M. Lee 
<> In 
E. Lindsay 
A. Manning 
E. Marshall 

G. Meccs 
E. Miller 

M. S. Morgan 
L. Morris 
J. McMorris 

Business Students 

R. Harris 
II. Hill 
M. Holt 
E. Hughes 

C. Johnson 
K. Keith 

K. Klingman 
L. Lucas 

C MacRae 
M. Norfleet 
V. Page 
B. Parker 
A. Patch 

D. Powell 
M. Raney 



E. Rogers 

C Rosenthal 
J. Russ 

H. Sanderford 
V. Scott 
A. Smith 
C Spence 
M. Springs 

D. Swett 
M. Sydnor 
S. Taylor 

A. B. Thomas 
Eliz. Thomas 
N. Tucker 
M. Walters 

E. Ward 

E. Way 

F. Webb 

I). Whitaker 
M. Whitaker 
L. L. Wills 
M. B. Wimukkl\ 
M. R. Wright 
M. W. Yarroroi gii 


L. Meccs 

H. Michael 


L. Nottingham 

M. Pickett 


G. Timberlake 

M. Wallace 






TEKMV O©©0ET»/f 

Sigma Lambda Literary Society 

(Founded 1900 

Colors: Purple and Gray Flower: Yellow Jessamine 

Motto: Lit with the sun 


Marian DRAKE President 

Elizabeth Waddell Secretary 

Elizabeth Bowne Treasurer 

Jane Ruffin Critic 

Rainsford Glass Senior Teller 

Mary Moffitt Junior Teller 

Inter-Society Debaters 
Elizabeth Bowne, '19 Lucy London Anderson, '21 

Commencement Marshals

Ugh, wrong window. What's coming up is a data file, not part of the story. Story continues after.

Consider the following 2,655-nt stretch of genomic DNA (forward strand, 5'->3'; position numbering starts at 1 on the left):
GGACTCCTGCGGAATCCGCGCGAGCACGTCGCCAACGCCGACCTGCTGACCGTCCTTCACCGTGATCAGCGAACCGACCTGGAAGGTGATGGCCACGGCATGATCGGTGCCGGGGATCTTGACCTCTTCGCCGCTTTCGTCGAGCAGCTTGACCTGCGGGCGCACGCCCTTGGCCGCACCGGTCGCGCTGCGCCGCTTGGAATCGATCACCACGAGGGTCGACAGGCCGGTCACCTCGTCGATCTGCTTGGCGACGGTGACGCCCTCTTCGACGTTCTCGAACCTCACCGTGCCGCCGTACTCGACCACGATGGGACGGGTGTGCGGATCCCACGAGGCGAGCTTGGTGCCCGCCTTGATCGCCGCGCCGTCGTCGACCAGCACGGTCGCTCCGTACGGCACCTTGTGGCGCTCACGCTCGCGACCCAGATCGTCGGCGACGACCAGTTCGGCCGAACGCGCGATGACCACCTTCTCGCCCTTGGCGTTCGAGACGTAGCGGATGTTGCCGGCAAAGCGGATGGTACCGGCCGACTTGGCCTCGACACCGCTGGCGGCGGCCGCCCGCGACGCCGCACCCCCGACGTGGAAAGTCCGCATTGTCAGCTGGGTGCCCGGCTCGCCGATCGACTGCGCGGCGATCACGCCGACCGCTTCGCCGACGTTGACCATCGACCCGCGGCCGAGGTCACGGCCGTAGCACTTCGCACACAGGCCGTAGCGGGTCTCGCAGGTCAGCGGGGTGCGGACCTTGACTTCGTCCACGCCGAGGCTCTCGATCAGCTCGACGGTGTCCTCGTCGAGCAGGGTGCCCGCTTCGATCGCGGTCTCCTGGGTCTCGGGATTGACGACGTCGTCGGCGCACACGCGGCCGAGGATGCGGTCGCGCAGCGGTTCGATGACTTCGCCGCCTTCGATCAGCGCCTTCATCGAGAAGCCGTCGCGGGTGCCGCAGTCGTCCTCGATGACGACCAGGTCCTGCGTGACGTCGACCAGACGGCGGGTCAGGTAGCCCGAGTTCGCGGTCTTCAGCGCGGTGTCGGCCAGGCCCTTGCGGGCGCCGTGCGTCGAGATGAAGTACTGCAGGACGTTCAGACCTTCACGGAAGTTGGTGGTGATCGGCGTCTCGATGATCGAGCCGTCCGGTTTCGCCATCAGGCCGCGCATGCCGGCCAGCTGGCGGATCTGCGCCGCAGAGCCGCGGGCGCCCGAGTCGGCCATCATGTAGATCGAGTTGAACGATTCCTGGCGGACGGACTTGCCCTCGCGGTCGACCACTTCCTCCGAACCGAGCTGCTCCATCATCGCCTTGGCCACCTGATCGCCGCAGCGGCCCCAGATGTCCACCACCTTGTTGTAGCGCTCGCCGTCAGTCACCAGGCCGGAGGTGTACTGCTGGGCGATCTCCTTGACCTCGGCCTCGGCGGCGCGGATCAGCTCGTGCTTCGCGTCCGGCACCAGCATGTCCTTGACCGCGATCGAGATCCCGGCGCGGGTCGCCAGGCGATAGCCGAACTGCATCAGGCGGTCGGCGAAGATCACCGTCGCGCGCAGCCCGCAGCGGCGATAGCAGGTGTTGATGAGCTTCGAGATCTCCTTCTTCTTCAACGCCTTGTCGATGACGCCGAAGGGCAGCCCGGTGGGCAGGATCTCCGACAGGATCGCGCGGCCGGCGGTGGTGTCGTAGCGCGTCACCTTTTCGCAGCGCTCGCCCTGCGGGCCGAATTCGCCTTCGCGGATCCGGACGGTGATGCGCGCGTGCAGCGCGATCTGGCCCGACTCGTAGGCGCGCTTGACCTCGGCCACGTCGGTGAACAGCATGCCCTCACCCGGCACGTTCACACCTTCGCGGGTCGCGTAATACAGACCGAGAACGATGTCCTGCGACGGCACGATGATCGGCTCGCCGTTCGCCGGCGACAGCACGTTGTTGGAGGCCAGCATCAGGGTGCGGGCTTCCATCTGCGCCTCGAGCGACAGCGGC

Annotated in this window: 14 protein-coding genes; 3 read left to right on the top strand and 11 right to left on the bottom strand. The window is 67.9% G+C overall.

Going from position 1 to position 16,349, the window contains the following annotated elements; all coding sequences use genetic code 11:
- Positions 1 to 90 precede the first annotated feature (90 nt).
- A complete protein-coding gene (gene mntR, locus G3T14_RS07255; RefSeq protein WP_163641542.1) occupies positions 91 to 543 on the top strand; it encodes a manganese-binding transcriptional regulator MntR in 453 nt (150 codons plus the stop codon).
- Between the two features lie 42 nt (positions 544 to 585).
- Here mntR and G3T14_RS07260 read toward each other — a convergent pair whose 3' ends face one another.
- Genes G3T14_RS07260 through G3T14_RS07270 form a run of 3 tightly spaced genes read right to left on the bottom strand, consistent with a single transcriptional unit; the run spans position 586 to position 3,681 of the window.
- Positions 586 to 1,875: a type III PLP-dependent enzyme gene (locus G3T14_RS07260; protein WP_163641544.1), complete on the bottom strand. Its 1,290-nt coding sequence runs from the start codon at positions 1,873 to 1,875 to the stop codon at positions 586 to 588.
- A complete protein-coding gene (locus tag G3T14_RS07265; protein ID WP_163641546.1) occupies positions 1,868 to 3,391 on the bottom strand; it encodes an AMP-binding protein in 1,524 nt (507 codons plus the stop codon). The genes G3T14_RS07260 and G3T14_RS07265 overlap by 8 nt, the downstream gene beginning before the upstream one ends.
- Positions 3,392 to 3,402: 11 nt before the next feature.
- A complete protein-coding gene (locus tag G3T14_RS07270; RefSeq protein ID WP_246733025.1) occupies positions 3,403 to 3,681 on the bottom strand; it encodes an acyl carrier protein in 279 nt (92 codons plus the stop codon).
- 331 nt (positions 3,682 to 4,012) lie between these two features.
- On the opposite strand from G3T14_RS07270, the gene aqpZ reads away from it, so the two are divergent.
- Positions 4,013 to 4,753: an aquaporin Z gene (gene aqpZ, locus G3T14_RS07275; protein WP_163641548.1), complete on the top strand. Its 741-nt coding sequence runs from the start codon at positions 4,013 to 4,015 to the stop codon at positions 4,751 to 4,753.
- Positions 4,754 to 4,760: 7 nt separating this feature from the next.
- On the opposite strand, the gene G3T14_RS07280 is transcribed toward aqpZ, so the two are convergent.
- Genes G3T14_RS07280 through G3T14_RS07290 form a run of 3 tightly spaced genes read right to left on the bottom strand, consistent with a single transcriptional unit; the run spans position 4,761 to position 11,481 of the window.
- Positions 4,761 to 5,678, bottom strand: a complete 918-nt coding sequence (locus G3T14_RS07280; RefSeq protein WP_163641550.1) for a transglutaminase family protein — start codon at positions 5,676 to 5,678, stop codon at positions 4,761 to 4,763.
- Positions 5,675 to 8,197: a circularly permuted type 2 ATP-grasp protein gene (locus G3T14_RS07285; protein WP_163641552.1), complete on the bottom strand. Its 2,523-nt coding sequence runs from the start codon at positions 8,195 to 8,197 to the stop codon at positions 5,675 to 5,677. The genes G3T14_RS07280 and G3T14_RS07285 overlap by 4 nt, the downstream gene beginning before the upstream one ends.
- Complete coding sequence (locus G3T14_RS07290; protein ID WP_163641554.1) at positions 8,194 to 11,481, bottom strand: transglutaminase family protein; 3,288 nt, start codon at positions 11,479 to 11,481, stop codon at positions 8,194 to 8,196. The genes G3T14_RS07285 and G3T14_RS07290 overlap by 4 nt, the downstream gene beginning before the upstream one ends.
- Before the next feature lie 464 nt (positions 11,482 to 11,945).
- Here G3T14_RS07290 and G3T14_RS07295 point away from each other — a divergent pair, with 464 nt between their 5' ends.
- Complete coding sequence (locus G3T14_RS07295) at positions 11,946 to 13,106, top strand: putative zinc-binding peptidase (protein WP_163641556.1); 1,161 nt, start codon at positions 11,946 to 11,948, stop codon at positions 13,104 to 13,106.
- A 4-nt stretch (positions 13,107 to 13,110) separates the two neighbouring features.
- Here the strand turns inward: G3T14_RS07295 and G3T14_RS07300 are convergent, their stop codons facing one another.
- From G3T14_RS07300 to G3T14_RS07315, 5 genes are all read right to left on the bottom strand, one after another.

Jane Ruffin, '20 Rainsford Glass, '20 

Honorary Members 



Miss Shields 

Miss Dowd 





Miss Sutton 




Fa ir ley- 




Fa llon 

Lee, 0. 





Lee, M. 

Powell, D. 








Smith, Adelaide 





Smith, Anita 
















Thomas, Euc. 


Thorn e 

Bonner, E. 








Waddell, E. 


Waddell, K. 


$u£. i 




Collier, S. 









Wilson, M. 11. 

Saint Mary's School Library 








Epsilon Alpha Pi Literary Society 

(Founded 1900) 

Colors: Olive and Gold Flower: Jonquil 

Motto: Es?e quam videri 


Helen Battle /'resident 

Nina Burke - First Vice-President 

Mary C. Wilson - - - Second lire-President 

Millicent Blanton Secretary 

Ellen Lav Treasurer 

Josephine Ekwin Senior Teller 

Mary Yellott - Junior Teller 

Ellen Lay 

Inter-Society Debaters 

Millicent Blanton 

Commencement Marshals 

Eleanor Sublett, Chief 
Millicent Blanton Dorothy Kirtland 

Miss Bottum 

Miss McKi 

Mr. Owen 

Miss Lee 


Miss Trowbridge 

Active Members 












Avent, L. S. 




Powell, L. 

Barn hill 


Lay, E. 












Meccs, L. 






Bonner, C. 





Town send 

Brown, M. 




Carr, A. 

Wilson, M. C. 

Collier, Eun.